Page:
Brachial artery ultrasound is a commonly used and widely accepted method to evaluate the peripheral macrovascular endothelial function.
Inflating the blood pressure cuff at suprasystolic pressures for 5 minutes occludes the upper arm proximal to the ultrasound measurement. When this occlusion is released, endothelial-dependent, nitric oxide NO-driven, flow-mediated dilation (FMD) of the brachial artery occurs due to an increase in shear stress. Both diameter and blood velocity are measured before and after occlusion at the end of the diastole. The results are reported as a percent change from baseline.
The reported vascular response to increased flow has been shown to be a surrogate for measuring coronary endothelial function.
The stimuli for measuring endothelial reactivity include reactive hyperaemia, exercise, mental stress, or sympathetic nervous activation through the cold pressor test.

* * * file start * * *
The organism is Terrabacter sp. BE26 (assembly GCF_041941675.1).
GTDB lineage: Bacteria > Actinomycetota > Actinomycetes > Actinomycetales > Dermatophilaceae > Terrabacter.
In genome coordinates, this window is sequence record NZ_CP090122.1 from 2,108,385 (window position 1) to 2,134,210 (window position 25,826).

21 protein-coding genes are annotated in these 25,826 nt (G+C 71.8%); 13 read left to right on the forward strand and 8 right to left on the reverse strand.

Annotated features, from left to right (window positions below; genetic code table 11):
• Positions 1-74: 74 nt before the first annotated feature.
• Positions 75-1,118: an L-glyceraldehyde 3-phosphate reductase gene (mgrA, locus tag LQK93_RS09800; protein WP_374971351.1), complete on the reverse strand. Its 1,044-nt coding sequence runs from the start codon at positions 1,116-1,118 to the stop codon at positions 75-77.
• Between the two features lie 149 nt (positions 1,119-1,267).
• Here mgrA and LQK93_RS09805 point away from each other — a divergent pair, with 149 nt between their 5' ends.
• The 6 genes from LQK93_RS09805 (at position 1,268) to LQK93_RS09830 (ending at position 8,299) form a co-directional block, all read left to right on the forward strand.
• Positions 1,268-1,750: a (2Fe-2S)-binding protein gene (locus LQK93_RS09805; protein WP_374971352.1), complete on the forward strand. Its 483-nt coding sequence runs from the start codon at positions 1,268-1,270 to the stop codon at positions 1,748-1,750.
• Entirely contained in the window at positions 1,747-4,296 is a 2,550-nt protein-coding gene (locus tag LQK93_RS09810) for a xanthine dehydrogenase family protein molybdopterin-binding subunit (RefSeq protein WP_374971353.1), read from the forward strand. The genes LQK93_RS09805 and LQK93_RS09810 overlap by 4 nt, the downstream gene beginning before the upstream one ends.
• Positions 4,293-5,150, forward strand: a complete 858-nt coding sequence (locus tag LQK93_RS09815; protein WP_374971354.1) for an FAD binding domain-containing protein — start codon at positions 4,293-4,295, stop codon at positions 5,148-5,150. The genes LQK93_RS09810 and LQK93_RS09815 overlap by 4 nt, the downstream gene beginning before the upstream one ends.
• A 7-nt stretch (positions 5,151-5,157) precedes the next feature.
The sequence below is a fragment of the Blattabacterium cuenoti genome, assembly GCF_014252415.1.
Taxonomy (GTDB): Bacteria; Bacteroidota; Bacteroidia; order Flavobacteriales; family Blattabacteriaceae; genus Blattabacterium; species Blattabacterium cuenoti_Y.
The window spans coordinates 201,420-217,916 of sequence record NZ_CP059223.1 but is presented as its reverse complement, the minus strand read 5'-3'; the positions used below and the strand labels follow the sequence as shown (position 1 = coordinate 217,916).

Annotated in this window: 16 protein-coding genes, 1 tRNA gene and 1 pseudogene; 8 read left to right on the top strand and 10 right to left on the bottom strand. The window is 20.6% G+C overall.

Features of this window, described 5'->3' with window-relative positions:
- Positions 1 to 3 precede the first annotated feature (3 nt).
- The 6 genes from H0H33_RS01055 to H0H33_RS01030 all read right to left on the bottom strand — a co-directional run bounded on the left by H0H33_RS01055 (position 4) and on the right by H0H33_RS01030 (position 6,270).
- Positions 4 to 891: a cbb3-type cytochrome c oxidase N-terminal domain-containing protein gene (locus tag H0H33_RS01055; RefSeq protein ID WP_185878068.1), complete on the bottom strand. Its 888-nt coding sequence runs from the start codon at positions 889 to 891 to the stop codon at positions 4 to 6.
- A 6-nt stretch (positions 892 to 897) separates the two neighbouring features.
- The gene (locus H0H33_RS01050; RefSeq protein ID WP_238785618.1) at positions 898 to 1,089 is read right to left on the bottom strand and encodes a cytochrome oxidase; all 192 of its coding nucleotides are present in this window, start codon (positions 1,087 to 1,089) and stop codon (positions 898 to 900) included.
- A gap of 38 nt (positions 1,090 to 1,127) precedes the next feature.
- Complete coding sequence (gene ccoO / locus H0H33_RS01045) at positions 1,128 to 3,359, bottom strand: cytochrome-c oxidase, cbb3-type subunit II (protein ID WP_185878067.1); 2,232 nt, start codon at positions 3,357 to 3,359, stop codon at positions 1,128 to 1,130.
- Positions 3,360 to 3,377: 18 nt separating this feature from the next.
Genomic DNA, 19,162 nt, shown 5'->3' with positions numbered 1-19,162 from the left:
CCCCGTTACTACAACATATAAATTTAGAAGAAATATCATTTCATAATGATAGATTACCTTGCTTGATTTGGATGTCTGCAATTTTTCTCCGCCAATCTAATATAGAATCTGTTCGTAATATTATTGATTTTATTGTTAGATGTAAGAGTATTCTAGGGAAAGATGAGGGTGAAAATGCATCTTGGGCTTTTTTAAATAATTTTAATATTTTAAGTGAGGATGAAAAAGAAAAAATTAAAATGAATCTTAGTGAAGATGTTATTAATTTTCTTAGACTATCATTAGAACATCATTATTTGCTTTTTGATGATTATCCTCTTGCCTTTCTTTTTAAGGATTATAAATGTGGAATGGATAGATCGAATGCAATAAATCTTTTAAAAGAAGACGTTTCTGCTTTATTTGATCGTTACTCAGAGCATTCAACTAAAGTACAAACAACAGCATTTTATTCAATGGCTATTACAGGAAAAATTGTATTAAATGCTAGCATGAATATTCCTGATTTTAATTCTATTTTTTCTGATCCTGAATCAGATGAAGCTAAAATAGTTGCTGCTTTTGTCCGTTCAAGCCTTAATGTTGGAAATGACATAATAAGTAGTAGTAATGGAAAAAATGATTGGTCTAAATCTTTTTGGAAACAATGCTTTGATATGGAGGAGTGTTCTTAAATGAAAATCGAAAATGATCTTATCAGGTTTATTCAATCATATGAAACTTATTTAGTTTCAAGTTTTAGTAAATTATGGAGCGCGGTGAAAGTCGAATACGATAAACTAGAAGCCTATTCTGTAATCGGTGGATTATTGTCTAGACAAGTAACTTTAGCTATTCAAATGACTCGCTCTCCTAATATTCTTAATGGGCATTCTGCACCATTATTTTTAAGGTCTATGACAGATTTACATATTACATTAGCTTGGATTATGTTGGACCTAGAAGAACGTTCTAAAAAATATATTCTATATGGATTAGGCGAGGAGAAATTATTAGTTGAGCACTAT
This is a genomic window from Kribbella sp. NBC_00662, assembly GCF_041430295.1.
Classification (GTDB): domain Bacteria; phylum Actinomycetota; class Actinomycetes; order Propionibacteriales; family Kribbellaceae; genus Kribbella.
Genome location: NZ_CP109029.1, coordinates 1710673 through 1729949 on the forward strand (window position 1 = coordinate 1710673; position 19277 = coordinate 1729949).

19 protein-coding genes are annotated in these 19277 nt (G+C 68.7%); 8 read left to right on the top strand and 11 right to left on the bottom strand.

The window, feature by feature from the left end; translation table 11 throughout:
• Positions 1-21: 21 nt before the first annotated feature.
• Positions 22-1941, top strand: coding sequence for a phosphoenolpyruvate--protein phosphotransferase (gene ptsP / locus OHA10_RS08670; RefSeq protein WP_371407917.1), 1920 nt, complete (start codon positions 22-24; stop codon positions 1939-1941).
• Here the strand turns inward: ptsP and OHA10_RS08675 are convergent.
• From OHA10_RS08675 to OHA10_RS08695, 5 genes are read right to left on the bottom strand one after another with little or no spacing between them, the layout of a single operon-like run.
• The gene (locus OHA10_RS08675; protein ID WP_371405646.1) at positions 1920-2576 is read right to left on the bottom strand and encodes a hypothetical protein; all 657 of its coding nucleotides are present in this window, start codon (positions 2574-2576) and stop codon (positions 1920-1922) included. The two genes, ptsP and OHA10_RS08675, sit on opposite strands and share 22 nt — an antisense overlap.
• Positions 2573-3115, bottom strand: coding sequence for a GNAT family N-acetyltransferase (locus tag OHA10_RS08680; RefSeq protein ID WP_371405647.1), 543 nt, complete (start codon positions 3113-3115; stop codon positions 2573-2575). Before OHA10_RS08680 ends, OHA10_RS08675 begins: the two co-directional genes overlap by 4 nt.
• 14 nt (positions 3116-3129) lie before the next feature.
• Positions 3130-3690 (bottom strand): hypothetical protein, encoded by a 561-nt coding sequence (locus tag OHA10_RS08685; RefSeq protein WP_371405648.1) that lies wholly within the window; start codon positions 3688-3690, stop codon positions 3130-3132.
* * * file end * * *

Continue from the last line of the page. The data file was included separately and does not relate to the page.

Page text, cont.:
Peripheral endothelial dysfunction, as measured by FMD of the brachial artery, was shown to be associated with a higher rate of incident adverse cardiovascular disease (CVD) events during a five-year follow-up period in the MESA study.
For the screening test, an ultrasound is not needed. Just inflate the blood pressure cuff at suprasystolic pressures for five minutes and occlude the upper arm. When the occlusion is released, there is an endothelial-dependent, nitric oxide NO-driven, flow-mediated dilation and increased velocity of the brachial artery. Clinically, this presents as a sudden feeling of warmth in the arm, which suggests normal endothelial function.